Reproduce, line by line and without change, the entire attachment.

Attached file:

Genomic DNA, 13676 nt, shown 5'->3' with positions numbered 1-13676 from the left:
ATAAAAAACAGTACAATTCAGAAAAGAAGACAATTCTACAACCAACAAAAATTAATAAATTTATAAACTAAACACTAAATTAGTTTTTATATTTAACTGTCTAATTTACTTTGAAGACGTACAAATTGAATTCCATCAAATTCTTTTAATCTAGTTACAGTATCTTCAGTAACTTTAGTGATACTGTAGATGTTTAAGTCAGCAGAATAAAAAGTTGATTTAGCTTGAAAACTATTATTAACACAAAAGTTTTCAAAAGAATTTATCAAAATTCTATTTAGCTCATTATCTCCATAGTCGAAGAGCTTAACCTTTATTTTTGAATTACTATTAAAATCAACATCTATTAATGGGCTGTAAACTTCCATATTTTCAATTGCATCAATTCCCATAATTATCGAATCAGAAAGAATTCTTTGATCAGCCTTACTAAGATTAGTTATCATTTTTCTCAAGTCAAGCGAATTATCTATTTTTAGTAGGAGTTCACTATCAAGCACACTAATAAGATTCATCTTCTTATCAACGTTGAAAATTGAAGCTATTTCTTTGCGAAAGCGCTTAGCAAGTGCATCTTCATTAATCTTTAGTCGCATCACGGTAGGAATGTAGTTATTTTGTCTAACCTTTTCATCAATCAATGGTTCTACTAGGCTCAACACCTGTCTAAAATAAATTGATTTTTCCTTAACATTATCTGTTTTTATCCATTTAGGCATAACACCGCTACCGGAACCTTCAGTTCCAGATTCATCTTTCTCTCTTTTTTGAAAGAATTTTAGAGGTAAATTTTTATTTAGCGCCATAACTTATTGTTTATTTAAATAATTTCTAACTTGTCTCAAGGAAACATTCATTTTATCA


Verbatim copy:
Genomic DNA, 13676 nt, shown 5'->3' with positions numbered 1-13676 from the left:
ATAAAAAACAGTACAATTCAGAAAAGAAGACAATTCTACAACCAACAAAAATTAATAAATTTATAAACTAAACACTAAATTAGTTTTTATATTTAACTGTCTAATTTACTTTGAAGACGTACAAATTGAATTCCATCAAATTCTTTTAATCTAGTTACAGTATCTTCAGTAACTTTAGTGATACTGTAGATGTTTAAGTCAGCAGAATAAAAAGTTGATTTAGCTTGAAAACTATTATTAACACAAAAGTTTTCAAAAGAATTTATCAAAATTCTATTTAGCTCATTATCTCCATAGTCGAAGAGCTTAACCTTTATTTTTGAATTACTATTAAAATCAACATCTATTAATGGGCTGTAAACTTCCATATTTTCAATTGCATCAATTCCCATAATTATCGAATCAGAAAGAATTCTTTGATCAGCCTTACTAAGATTAGTTATCATTTTTCTCAAGTCAAGCGAATTATCTATTTTTAGTAGGAGTTCACTATCAAGCACACTAATAAGATTCATCTTCTTATCAACGTTGAAAATTGAAGCTATTTCTTTGCGAAAGCGCTTAGCAAGTGCATCTTCATTAATCTTTAGTCGCATCACGGTAGGAATGTAGTTATTTTGTCTAACCTTTTCATCAATCAATGGTTCTACTAGGCTCAACACCTGTCTAAAATAAATTGATTTTTCCTTAACATTATCTGTTTTTATCCATTTAGGCATAACACCGCTACCGGAACCTTCAGTTCCAGATTCATCTTTCTCTCTTTTTTGAAAGAATTTTAGAGGTAAATTTTTATTTAGCGCCATAACTTATTGTTTATTTAAATAATTTCTAACTTGTCTCAAGGAAACATTCATTTTATCA